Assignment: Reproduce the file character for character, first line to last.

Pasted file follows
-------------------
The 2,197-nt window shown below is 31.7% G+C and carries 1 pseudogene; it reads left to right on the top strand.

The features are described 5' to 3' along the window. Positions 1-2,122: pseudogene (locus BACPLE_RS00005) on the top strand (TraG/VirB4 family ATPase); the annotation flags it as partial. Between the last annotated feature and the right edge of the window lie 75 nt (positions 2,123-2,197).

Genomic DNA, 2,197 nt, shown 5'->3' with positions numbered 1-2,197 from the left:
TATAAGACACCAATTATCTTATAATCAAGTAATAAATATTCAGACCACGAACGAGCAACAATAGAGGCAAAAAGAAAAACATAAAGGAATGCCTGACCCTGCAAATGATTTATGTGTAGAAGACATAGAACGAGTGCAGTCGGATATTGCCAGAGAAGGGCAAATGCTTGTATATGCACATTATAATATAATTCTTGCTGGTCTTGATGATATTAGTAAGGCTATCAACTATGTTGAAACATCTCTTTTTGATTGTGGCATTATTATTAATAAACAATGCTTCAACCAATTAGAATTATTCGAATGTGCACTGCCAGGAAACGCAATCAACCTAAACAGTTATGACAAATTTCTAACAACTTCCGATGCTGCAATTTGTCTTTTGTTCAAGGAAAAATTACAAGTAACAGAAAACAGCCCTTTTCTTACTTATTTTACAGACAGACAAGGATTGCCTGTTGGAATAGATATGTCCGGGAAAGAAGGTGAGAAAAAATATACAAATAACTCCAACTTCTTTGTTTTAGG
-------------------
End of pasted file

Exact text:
The 2,197-nt window shown below is 31.7% G+C and carries 1 pseudogene; it reads left to right on the top strand.

The features are described 5' to 3' along the window. Positions 1-2,122: pseudogene (locus BACPLE_RS00005) on the top strand (TraG/VirB4 family ATPase); the annotation flags it as partial. Between the last annotated feature and the right edge of the window lie 75 nt (positions 2,123-2,197).

Genomic DNA, 2,197 nt, shown 5'->3' with positions numbered 1-2,197 from the left:
TATAAGACACCAATTATCTTATAATCAAGTAATAAATATTCAGACCACGAACGAGCAACAATAGAGGCAAAAAGAAAAACATAAAGGAATGCCTGACCCTGCAAATGATTTATGTGTAGAAGACATAGAACGAGTGCAGTCGGATATTGCCAGAGAAGGGCAAATGCTTGTATATGCACATTATAATATAATTCTTGCTGGTCTTGATGATATTAGTAAGGCTATCAACTATGTTGAAACATCTCTTTTTGATTGTGGCATTATTATTAATAAACAATGCTTCAACCAATTAGAATTATTCGAATGTGCACTGCCAGGAAACGCAATCAACCTAAACAGTTATGACAAATTTCTAACAACTTCCGATGCTGCAATTTGTCTTTTGTTCAAGGAAAAATTACAAGTAACAGAAAACAGCCCTTTTCTTACTTATTTTACAGACAGACAAGGATTGCCTGTTGGAATAGATATGTCCGGGAAAGAAGGTGAGAAAAAATATACAAATAACTCCAACTTCTTTGTTTTAGG